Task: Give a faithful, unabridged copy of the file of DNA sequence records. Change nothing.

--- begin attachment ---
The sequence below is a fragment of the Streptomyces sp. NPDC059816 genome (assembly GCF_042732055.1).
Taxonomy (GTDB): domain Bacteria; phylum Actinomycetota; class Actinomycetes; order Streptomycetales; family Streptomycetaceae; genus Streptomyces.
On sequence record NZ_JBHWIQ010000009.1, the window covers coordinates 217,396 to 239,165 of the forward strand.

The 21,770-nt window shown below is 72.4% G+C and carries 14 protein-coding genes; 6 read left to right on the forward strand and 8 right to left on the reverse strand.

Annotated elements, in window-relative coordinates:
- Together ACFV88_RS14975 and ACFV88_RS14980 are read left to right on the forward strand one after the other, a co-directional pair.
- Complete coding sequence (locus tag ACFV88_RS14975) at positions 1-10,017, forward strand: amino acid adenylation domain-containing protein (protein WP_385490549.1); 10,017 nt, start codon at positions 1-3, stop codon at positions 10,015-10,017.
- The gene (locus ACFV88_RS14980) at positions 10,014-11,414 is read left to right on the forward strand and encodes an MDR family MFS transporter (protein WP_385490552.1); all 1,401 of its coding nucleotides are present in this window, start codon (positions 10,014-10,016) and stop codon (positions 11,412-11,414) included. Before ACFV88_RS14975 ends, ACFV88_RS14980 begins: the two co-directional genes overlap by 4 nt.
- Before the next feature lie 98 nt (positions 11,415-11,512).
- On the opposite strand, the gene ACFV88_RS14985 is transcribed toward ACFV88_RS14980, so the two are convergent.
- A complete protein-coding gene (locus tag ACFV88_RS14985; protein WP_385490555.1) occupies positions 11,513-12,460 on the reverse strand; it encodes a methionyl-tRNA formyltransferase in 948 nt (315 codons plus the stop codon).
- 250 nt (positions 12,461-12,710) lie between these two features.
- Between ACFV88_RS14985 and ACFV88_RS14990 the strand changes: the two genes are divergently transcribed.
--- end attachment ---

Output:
The sequence below is a fragment of the Streptomyces sp. NPDC059816 genome (assembly GCF_042732055.1).
Taxonomy (GTDB): domain Bacteria; phylum Actinomycetota; class Actinomycetes; order Streptomycetales; family Streptomycetaceae; genus Streptomyces.
On sequence record NZ_JBHWIQ010000009.1, the window covers coordinates 217,396 to 239,165 of the forward strand.

The 21,770-nt window shown below is 72.4% G+C and carries 14 protein-coding genes; 6 read left to right on the forward strand and 8 right to left on the reverse strand.

Annotated elements, in window-relative coordinates:
- Together ACFV88_RS14975 and ACFV88_RS14980 are read left to right on the forward strand one after the other, a co-directional pair.
- Complete coding sequence (locus tag ACFV88_RS14975) at positions 1-10,017, forward strand: amino acid adenylation domain-containing protein (protein WP_385490549.1); 10,017 nt, start codon at positions 1-3, stop codon at positions 10,015-10,017.
- The gene (locus ACFV88_RS14980) at positions 10,014-11,414 is read left to right on the forward strand and encodes an MDR family MFS transporter (protein WP_385490552.1); all 1,401 of its coding nucleotides are present in this window, start codon (positions 10,014-10,016) and stop codon (positions 11,412-11,414) included. Before ACFV88_RS14975 ends, ACFV88_RS14980 begins: the two co-directional genes overlap by 4 nt.
- Before the next feature lie 98 nt (positions 11,415-11,512).
- On the opposite strand, the gene ACFV88_RS14985 is transcribed toward ACFV88_RS14980, so the two are convergent.
- A complete protein-coding gene (locus tag ACFV88_RS14985; protein WP_385490555.1) occupies positions 11,513-12,460 on the reverse strand; it encodes a methionyl-tRNA formyltransferase in 948 nt (315 codons plus the stop codon).
- 250 nt (positions 12,461-12,710) lie between these two features.
- Between ACFV88_RS14985 and ACFV88_RS14990 the strand changes: the two genes are divergently transcribed.